According to Buddhist tradition, the Buddha’s enlightenment occurred one morning very very early, before the sun had risen. He was deep in meditation at the roots of a tree, as always, drilling down strongly on the question “what am I?” At some point in his effort, in one moment he looked towards the darkened pre-dawn sky, perhaps stretching his neck from all of the seated effort. Gazing into the heavens, he saw one star — a star like any other star, not special — and his mind completely exploded open. He attained that his “substance“ and the substance of the star are the same! Not only that star, but the moon, the trees, the air, the sun, the earth, and all things were the same substance. For his whole life from that point there after, he communicated to us the “methods“ that we could have this experience ourselves. So, when we bow to the Buddha, we are bowing to the fact of this experience, of a living being actually attaining this experience through his own agency. But then how is this science?
In the 1970s, in one episode of his groundbreaking TV series, Cosmos, the eminent astronomer Professor Carl Sagan famously said, “We are a way for the universe to know itself. Some part of our being knows this is where we came from. We long to return. And we can, because the cosmos is also within us. We’re made of star-stuff.” These words are very very wonderful, and quoted all the time. They perfectly express a scientific, materialist description of the very same experience that the Buddha had, 2500 years ago! “We’re made of star-stuff.” Even millennia before the invention of heaven-scanning telescopes, the Buddha’s mind exploded open when he had that same realisation as Carl Sagan produced — and Edwin Hubble, et al. — from spectrograms and red-shift analysis in the twentieth century! Sitting half-naked under a tree, looking into his own mind! How wonderful!
And yet, merely just understanding these words alone cannot help you. It is like reading and perfectly understanding a menu at a Michelin five-star restaurant – – no matter how much you understand and analyse these words, this cannot satisfy your hungry stomach! Merely understanding the menu, however perfectly it is written, cannot give you the true experience of the food that the menu describes. You must order the food, and eat the food, and then you and the food completely become one. You can taste the food. You can feel the food. The food, in fact, becomes a part of you. This is the difference between mere intellectual understanding of “the great question“ or “enlightenment”, and the actual practice as realised by the Buddha and taught by the Buddha.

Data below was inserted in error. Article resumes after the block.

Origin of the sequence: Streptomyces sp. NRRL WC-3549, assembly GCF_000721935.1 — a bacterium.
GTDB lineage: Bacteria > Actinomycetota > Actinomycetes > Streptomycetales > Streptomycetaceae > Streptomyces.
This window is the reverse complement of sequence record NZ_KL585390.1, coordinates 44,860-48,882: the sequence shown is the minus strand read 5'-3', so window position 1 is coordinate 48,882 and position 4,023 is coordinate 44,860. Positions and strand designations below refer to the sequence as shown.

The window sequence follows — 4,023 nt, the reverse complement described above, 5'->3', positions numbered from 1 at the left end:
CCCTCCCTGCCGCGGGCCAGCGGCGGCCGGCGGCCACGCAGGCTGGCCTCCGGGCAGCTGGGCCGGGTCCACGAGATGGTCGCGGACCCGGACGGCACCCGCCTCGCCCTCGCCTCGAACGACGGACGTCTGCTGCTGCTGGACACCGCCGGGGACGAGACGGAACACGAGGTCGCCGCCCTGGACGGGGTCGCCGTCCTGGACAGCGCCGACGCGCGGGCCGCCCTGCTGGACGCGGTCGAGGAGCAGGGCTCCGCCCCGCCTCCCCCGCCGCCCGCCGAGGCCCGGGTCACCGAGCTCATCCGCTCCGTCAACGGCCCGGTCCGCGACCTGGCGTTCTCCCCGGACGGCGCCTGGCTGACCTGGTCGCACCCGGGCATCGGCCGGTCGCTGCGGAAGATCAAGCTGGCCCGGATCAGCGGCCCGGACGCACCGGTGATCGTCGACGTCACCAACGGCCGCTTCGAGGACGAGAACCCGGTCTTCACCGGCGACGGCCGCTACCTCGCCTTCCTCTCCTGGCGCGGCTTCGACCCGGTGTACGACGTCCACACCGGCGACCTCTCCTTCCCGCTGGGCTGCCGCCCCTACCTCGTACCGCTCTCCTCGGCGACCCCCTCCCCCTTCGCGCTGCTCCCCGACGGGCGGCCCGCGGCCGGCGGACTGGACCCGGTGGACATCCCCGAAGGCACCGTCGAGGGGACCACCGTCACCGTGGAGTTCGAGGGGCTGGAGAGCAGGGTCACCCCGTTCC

So, don’t worry so much that this gnawing question occurs to you – – actually, if you use it correctly, and with consistent effort, this question can become a passport for you to become liberated from your hellish suffering. I sometimes call this “great question“ or “great doubt“ your mind-passport. This “great question“ is your true mind-passport because, when you reflect into the question, all thinking is immediately cut off. The border between the dream-like realm of wandering aimlessly in scattered thinking, and the vast borderless no-time-no-space of don’t-know mind, is opened clearly before you. Only you must walk through it – – none of my explanations will help you if you do not do it your self. Most people don’t use this passport, or they just want to understand it or chatter about it or read it or watch videos about it. But that is not the same thing as actually using the passport.
In your letter, you also say, “It’s not that big of a deal for me, who will live eons of eons years. Don’t know.” That is right — just “don’t know.” That “don’t-know mind” is your passport and your rocket ship for eons and eons of years!
So I hope you grab your passport to freedom – – your big question, your Great Doubt, “What am I“ — make a strong regular and consistent effort to look into the nature of your mind using the clear and simple technologies taught to us by the Buddha, wake up to your star-substance, get enlightenment, and save all beings from suffering.
[ Since I have mentioned the enlightenment of the Buddha and Carl Sagan’s famed speech in the same reply, it seemed fitting to add one anecdote about Sagan and a living representative of Buddhist thought and practice: His Holiness the Dalai Lama. It seems worth including here, but was not included in the reply sent to the original letter-writer, as it would be distracting to the thrust of “Just keep practicing!” ]
Carl Sagan was an amazing proponent of science and an ardent critic of religion, he was a steadfast atheist who wrote books critical of religious worldviews and their encroachment on the sciences. In books such as The Demon-Haunted World: Science as a Candle in the Dark, Sagan struck a strong skeptical stance against the paranormal and the unexplained. While his holiness the Dalai Lama is thought to be the latest reincarnation of a series of spiritual leaders who have chosen to be reborn in order to enlighten others, Carl Sagan had previously spoken and debated with religious leaders before. But he was uniquely surprised by his experience with the Dalai Lama. Speaking of the event, Sagan said:
“…in theological discussions with religious leaders, I often ask what their response would be if a central tenet of their faith were disproved by science. When I put this question to the Dalai Lama, he unhesitatingly replied as no conservative or fundamentalist religious leaders do: In such a case, he said, Tibetan Buddhism would have to change. Even, I asked, if it’s a really central tenet, like reincarnation? Even then, he answered yes. However, he added with a twinkle – ‘It’s going to be hard to disprove reincarnation.'”